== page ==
NORTH MYRTLE BEACH, S.C. (WMBF) - Family, fellow officers in blue and others said their final goodbyes to fallen officer North Myrtle Beach Police Sgt. Gordon Best on Friday.
Funeral services for Best began at 2 p.m. at the Alabama Theatre in the North Myrtle Beach area. It was proceeded by a procession that began at the Goldfinch Funeral Home in Conway at 12 p.m. and ended at Alabama Theatre for the funeral.
The public was not allowed in the service but was welcome to set up along the procession route.
Best was killed in a car crash while responding to a call for service early in the morning on New Year’s Day.
Over the past week, members of the community have expressed testaments about who Best was. He was known for being a loving father, husband and friend.
“He was a very good, all-around person. He was one of those, ‘Yes sir, yes ma’am guys,’ you know. He was very likable. Everyone knew Gordon, everybody liked him. He had many friends,” Loris High School Assistant Principal Nate Bellamy said.
People lined the street leading up to the Alabama Theatre and quietly saluted when Best’s hearse passed by. Many waited outside throughout the service, some waving American and Thin Blue Line flags.
While the procession had plenty of support there, Best also had an audience in Conway at the funeral home where the procession started.
Albeit, they were a little smaller.
A group of daycare children from First Baptist Church filled the sidewalk.
“We decided to bring them out today to show that a fallen hero has left us and show respect,” said First Baptist Chef Teresa Bellamy.
The church is right next to the Goldfinch Funeral Home, where Best’s funeral procession began.
Bellamy and the other counselors brought the children down the sidewalk a bit during recess so they could watch as law enforcement left for the Alabama Theatre.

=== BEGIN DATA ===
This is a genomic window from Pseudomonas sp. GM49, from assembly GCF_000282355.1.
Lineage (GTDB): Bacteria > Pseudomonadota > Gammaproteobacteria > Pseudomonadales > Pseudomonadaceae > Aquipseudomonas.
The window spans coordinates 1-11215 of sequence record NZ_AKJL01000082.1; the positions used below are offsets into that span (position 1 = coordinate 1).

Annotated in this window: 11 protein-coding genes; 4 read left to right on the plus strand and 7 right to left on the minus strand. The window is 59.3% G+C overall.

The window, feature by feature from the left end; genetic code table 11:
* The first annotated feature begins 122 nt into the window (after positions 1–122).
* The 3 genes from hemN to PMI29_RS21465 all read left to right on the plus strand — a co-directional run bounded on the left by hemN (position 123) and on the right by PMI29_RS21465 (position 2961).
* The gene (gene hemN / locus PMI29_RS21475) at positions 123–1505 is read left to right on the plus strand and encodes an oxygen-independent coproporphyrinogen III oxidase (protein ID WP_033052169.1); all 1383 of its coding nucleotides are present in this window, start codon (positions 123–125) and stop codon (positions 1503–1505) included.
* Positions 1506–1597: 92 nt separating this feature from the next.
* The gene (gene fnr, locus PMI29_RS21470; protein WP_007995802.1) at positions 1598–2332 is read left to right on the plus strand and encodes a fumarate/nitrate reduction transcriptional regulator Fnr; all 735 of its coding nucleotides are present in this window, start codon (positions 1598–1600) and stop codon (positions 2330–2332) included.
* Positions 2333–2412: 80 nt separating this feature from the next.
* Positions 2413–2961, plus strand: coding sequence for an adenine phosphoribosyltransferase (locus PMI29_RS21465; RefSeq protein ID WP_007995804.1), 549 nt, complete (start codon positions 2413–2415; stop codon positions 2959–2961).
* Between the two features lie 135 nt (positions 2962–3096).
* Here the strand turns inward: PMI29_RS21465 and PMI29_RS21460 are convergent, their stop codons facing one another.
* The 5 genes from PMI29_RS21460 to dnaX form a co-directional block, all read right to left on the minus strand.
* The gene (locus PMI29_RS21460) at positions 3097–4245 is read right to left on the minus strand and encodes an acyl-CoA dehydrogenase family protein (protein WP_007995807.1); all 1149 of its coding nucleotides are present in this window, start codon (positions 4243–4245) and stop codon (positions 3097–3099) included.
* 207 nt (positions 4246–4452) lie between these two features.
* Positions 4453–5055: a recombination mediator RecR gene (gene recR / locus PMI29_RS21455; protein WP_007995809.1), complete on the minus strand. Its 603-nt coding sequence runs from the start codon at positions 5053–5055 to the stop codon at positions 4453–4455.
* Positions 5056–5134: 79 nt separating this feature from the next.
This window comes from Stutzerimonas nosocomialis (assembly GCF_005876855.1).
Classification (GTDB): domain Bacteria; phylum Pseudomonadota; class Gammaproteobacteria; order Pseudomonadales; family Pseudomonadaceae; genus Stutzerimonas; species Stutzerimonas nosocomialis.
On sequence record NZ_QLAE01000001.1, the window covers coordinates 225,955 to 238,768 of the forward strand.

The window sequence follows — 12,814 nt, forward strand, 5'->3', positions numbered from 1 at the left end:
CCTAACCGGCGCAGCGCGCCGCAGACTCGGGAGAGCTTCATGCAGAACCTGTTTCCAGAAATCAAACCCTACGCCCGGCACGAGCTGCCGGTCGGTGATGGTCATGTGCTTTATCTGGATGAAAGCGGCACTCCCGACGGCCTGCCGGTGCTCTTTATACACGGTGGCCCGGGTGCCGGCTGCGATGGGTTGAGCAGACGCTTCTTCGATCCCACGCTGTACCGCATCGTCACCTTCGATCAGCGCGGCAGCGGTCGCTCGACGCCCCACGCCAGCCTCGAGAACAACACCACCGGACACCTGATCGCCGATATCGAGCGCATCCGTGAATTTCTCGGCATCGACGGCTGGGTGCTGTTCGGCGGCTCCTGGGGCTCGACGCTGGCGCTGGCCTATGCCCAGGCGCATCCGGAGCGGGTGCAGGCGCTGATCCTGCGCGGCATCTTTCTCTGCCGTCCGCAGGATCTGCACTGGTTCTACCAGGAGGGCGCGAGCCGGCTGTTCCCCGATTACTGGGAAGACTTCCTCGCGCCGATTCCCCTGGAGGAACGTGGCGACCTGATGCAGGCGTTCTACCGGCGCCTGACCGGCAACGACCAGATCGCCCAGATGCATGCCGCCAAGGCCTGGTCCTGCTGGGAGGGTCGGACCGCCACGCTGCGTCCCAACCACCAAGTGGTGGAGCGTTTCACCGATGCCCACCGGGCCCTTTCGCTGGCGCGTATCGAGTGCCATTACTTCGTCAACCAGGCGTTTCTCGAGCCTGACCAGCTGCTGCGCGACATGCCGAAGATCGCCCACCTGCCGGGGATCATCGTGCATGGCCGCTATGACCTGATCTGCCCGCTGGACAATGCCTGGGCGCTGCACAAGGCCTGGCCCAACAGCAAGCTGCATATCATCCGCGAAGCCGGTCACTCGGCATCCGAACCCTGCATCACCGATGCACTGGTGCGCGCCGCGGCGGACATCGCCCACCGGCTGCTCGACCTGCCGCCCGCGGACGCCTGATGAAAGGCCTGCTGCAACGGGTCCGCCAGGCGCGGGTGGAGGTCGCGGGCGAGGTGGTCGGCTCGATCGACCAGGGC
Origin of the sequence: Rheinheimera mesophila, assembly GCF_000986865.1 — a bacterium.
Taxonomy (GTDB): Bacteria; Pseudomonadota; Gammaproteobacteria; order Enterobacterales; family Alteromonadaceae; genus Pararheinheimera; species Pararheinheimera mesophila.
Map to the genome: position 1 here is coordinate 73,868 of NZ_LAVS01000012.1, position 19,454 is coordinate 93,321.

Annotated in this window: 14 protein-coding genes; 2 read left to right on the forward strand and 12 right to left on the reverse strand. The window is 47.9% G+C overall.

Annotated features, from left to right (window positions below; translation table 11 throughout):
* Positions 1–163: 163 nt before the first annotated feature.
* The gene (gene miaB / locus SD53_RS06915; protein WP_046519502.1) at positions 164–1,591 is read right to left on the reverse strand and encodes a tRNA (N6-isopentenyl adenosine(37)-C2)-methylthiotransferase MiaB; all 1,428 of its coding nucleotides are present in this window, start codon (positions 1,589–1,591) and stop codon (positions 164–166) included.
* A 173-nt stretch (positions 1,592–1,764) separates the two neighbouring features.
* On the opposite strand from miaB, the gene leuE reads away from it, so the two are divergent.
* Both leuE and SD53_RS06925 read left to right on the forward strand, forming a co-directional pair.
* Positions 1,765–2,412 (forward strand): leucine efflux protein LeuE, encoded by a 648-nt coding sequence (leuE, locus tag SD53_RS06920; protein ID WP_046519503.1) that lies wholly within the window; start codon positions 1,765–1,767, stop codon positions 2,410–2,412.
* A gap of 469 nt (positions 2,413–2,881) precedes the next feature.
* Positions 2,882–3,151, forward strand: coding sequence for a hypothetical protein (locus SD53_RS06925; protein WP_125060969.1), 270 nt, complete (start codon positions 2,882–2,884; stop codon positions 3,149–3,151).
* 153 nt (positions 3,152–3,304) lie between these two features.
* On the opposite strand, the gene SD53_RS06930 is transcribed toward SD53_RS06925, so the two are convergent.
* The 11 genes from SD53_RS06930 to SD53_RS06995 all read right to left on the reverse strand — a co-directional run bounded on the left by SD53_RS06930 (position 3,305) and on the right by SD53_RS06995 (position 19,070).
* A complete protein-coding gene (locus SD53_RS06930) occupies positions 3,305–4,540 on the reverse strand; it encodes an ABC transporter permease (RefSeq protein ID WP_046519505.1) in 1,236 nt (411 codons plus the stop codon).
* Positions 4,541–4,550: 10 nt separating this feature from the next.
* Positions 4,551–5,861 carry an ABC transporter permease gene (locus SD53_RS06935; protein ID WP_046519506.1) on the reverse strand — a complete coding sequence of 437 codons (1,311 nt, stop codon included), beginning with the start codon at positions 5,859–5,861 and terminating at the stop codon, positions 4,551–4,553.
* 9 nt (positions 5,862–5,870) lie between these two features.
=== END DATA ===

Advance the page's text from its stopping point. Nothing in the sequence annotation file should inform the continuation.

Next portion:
“It’ll grow up in them,” said Bellamy. “They’ll grow up to respect the law officers and people who protect us and have respect.”
Bellamy told the children all about Best and how he served his community and country.
She said many of the children dream of one-day becoming police officers, so seeing that procession could wind up being the first step.
Meanwhile, those close to Best gathered at the Alabama Theatre to support the family and department.
“I actually worked with Gordon Sr. and Rene, his mother, at the City of North Myrtle Beach 30 years ago,” said Tracie Ross. “So, we were pregnant at the same time.”
Tracie Ross’s son, Matthew, was born two months after Best, and also joined the North Myrtle Beach Police Department, which is why hearing the news of Gordon’s passing was particularly shocking for her.
“Matthew was just getting ready to go to Gordon’s shift on January 18th,” said Ross.
Ross made black and blue bows all week long for families in the department and to hang around the city as a way of showing her support.
“They’re just broken, so they’re going to need our support way after today,” said Ross.